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Many potentially fatal childhood diseases have been virtually eradicated in the UK due to the availability of vaccination. It is nonetheless very important that babies and children are fully immunised. Reminders are sent out by the practice.

HIB (Haemophilus influenzae type B) can cause:

a type of meningitis a severe form of croup (epiglottitis)  
blood poisoning (septicaemia) joint and bone infections pneumonia

Each year about 1,300 children in the UK are infected by HIB and over half of these children develop HIB meningitis. HIB immunisation is now offered to all babies and children up to four years old. We strongly recommend that all children under four receive this immunisation.

Current recommendations are:

The routine immunisation schedule from Autumn 2017
Age Due Diseases Protected Against Vaccine Given and Trade Name Usual Site†
Eight weeks old Diphtheria, tetanus, pertussis (whooping cough), polio and Haemophilus influenzae type b (Hib) DTaP/IPV/Hib Infanrix hexa Thigh
Pneumococcal (13 serotypes) Pneumococcal conjugate vaccine (PCV) Prevenar 13 Thigh
Meningococcal group B (MenB) MenB Bexsero Left thigh
Rotavirus gastroenteritis Rotavirus Rotarix By mouth
Twelve weeks

Diphtheria, tetanus, pertussis, polio, Hib and hepatitis B DTaP/IPV/Hib/HepB Infanrix hexa Thigh
Rotavirus Rotavirus Rotarix By mouth
Sixteen weeks old Diphtheria, tetanus, pertussis, polio, Hib and hepatitis B DTaP/IPV/Hib/HepB Infanrix hexa Thigh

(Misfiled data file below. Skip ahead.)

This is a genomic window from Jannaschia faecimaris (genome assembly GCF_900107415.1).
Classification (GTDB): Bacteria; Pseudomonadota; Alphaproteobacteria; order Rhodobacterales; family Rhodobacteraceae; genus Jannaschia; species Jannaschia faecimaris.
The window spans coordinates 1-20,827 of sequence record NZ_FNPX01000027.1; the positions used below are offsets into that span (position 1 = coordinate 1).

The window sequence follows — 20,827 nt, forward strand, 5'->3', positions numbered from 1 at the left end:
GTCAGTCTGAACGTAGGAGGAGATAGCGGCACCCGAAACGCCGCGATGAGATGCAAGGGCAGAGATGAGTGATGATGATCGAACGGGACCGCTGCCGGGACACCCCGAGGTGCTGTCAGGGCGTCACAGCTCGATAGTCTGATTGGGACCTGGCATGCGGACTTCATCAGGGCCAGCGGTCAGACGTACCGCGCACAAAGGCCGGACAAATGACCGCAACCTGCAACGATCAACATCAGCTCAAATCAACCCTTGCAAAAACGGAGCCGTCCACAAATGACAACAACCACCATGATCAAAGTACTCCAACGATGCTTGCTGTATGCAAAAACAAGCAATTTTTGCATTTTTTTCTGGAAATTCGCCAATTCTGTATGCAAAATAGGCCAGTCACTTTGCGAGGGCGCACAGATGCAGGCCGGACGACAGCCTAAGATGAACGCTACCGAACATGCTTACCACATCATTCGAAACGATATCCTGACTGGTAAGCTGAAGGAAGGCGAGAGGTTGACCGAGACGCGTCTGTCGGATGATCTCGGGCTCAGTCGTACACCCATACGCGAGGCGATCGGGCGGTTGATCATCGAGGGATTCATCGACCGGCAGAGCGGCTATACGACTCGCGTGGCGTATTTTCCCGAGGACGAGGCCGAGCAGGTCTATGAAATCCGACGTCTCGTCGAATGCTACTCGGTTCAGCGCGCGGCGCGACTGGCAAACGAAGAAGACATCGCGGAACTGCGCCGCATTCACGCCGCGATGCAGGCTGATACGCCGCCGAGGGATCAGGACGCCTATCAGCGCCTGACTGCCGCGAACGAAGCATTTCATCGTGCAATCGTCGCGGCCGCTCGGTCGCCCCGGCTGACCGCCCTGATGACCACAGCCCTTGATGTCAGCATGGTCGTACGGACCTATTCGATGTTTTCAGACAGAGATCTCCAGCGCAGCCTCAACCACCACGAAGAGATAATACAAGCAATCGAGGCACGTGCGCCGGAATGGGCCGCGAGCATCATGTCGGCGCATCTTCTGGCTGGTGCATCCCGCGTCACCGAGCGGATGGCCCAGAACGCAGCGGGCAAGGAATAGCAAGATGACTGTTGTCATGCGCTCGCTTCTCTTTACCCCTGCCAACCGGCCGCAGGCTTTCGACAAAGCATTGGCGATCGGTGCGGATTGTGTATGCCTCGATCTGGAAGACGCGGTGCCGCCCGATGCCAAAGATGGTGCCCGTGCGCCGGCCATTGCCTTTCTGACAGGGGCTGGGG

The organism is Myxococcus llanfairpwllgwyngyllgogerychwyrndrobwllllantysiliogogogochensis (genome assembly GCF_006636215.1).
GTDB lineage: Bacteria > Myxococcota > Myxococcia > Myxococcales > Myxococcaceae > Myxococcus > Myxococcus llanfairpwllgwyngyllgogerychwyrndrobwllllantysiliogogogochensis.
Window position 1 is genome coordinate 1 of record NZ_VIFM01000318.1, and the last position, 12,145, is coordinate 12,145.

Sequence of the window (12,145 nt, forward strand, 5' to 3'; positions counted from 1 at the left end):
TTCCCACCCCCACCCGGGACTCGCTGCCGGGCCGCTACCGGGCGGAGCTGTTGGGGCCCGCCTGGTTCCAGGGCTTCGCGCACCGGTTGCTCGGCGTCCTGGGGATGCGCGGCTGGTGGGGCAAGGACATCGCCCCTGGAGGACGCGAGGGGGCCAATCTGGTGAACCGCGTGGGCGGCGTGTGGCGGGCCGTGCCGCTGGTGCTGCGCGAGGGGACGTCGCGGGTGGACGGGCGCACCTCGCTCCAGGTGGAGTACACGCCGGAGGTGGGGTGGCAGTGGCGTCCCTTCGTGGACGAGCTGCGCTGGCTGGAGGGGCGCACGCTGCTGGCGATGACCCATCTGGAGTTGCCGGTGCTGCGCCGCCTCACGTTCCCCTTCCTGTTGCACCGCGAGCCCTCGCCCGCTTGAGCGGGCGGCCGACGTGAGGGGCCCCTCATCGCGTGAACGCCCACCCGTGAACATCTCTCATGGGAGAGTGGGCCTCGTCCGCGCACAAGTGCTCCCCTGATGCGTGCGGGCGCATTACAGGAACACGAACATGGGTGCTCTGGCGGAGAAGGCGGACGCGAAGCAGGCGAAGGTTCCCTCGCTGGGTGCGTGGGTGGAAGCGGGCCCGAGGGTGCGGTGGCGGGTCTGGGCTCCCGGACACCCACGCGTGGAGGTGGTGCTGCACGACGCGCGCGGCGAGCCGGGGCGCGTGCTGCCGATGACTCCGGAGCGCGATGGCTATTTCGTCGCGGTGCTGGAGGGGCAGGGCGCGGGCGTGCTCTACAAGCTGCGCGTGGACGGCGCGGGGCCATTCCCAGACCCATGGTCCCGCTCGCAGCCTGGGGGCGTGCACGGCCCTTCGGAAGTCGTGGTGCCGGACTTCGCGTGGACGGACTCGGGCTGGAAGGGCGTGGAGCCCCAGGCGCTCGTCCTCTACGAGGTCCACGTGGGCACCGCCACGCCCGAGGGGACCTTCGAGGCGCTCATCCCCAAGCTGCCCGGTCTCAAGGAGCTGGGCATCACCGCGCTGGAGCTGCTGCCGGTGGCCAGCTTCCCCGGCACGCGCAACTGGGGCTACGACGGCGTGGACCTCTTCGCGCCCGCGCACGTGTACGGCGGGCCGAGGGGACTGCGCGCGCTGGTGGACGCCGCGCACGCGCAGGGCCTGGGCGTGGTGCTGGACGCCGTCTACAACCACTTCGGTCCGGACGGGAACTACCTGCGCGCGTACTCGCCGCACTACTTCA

MenB MenB Bexsero Left thigh
Pneumococcal (13 serotypes) PCV Prevenar 13 Thigh
One year old (on or after the child’s first birthday)
Hib and MenC Hib/MenC Menitorix Upper arm/thigh
Pneumococcal PCV Prevenar 13 Upper arm/thigh
Measles, mumps and rubella (German measles) MMR MMR VaxPRO‡ or Priorix Upper arm/thigh
MenB MenB booster Bexsero Left thigh
Two to eight* years old (including children in reception class and school years 1-4) Influenza (each year from September) Live attenuated influenza vaccine LAIV+ Fluenz Tetra‡ Both nostrils
Three years four months old or soon after
Diphtheria, tetanus, pertussis and polio DTaP/IPV Infanrix IPV or Repevax Upper arm
Measles, mumps and rubella MMR (check first dose given) MMR VaxPRO‡ or Priorix Upper arm
Girls aged 12 to 13 years Cervical cancer caused by human papillomavirus (HPV) types 16 and 18 (and genital warts caused by types 6 and 11) HPV (two doses 6-24 months apart) Gardasil Upper arm
Fourteen years old (school year 9) Tetanus, diphtheria and polio Td/IPV (check MMR status) Revaxis Upper arm
Meningococcal groups A, C, W and Y disease MenACWY Nimenrix or Menveo Upper arm
65 years old Pneumococcal (23 serotypes) Pneumococcal polysaccharide vaccine (PPV) Pneumococcal
Upper arm
65 years of age and older Influenza (each year from September) Inactivated influenza vaccine Multiple Upper arm
70 years old Shingles Shingles Zostavax‡ Upper arm

† Where two or more injections are required at once, these should ideally be given in different limbs. Where this is not possible, injections in the same limb should be given 2.5cm apart. For more details see Chapters 4 and 11 in the Green Book. All injected vaccines are given intramuscularly unless stated otherwise.

‡ Contains porcine gelatine

* Age on 31 August 2017

+ If LAIV (live attenuated influenza vaccine) is contraindicated and child is in a clinical risk group, use inactivated flu vaccine

Click here for the routine immunisation schedule (EXTERNAL LINK).

Tetanus Infection

Tetanus infection may be picked up from wounds occurring in the garden or street. We recommend that everyone has a booster every 10 years.

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